As health insurance deductibles rise, healthcare organizations are increasingly responsible for collecting larger amounts of medical bills from patients. It's a new world for most organizations, which are ill-prepared for the demands of working out payment arrangements with patients.

However, providers are adopting technology and adjusting workflows to improve the patient collection process to limit the financial risks.

"Insurers have put more of the weight on patients, who have higher deductibles, passing the cost on to consumers," says Tim Ledbetter, director of revenue cycle operations at Granger Medical Clinic in West Valley City, Utah. "Because of the burden of co-pays and deductibles, it costs more now to collect, whereas in the past it fell on the insurance side and was relatively straightforward. Now, it's the patient's responsibility."

"Patient responsibility has been growing significantly year over year," says Jeff Lin, senior vice president of product management at healthcare payments vendor InstaMed. Lin argues that increases in consumer payment responsibility and out-of-pocket payments are driving a greater need for transparency from providers.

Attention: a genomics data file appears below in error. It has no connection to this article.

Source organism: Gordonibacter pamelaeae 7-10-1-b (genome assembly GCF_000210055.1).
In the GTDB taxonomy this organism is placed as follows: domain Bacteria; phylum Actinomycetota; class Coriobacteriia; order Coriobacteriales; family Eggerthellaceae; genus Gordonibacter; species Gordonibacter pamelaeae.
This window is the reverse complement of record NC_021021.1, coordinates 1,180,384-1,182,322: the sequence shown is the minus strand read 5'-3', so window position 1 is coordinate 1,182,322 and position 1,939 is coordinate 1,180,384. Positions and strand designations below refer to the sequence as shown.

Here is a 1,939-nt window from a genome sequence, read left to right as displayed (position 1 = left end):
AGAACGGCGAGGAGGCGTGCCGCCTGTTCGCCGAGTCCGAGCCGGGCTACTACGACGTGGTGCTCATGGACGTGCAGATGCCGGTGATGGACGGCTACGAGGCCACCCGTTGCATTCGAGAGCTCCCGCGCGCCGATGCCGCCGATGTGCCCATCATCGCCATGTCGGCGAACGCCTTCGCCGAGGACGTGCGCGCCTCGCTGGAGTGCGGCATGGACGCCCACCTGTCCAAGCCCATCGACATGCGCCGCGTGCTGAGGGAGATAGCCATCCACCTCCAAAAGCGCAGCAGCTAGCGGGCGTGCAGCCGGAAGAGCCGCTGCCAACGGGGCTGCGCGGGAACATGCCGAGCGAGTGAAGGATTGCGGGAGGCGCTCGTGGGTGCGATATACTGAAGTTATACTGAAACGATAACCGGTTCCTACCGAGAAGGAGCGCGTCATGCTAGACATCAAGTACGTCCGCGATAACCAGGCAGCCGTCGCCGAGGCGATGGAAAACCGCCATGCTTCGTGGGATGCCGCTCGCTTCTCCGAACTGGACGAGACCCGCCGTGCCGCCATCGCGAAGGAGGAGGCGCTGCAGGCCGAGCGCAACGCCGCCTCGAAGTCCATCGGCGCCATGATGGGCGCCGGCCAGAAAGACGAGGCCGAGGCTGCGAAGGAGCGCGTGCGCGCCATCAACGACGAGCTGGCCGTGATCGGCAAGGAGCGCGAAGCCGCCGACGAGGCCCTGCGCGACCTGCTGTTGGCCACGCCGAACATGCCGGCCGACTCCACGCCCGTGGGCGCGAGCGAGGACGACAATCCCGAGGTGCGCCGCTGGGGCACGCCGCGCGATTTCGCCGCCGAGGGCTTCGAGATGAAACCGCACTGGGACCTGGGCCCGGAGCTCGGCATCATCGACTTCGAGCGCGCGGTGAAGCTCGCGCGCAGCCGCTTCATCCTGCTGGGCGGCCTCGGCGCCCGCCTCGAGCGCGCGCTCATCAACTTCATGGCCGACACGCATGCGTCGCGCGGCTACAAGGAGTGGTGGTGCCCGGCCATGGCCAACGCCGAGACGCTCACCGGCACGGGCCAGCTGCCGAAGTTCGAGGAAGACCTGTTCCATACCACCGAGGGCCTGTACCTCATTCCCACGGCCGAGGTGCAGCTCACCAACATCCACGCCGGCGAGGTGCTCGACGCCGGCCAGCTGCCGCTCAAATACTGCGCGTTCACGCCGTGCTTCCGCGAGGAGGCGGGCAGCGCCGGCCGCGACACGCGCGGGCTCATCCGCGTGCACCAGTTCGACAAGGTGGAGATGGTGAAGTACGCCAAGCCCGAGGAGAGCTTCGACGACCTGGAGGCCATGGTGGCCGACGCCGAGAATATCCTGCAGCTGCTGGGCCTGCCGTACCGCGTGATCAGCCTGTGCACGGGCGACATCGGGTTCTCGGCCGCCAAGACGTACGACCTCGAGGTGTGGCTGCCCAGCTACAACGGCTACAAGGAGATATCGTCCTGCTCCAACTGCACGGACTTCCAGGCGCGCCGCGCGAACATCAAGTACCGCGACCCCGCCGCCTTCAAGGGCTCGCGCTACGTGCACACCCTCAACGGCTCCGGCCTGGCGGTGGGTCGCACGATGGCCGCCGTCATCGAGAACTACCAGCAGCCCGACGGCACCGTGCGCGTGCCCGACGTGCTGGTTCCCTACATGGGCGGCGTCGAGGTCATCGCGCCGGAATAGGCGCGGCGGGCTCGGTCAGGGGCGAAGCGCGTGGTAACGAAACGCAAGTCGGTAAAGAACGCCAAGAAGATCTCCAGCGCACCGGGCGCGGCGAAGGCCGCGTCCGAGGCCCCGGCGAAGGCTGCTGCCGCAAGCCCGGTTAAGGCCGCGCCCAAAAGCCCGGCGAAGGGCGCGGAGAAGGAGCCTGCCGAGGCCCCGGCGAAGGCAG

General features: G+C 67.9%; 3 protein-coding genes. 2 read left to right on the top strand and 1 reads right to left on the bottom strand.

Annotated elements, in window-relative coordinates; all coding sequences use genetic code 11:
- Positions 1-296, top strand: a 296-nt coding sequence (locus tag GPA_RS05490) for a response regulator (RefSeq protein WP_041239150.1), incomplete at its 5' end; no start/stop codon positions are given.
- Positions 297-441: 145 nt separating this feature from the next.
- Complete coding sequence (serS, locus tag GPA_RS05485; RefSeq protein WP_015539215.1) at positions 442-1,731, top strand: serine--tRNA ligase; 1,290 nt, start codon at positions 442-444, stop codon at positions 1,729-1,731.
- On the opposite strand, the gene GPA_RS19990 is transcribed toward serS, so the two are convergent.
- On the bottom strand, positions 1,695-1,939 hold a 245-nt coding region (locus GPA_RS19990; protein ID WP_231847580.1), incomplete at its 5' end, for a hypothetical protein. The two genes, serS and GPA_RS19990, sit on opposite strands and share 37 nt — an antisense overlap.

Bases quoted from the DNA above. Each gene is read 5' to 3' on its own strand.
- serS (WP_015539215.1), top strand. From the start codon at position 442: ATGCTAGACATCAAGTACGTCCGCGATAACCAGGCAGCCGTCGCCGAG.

InstaMed, the healthcare payments network, serves more than 1,500 hospitals, 70,000 clinics and practices, and 100 billing firms, linking them to more than 3,000 payers. The company's fifth annual report on healthcare payment trends released earlier this year found that nearly 20 percent of consumers have unpaid health bills, a result of an unfamiliar and confusing payment process. Some 72 percent of providers indicated that it took more than one month in 2014 to collect on bills. In addition, 75 percent of providers in the study said that it takes more than one billing statement to collect a consumer payment.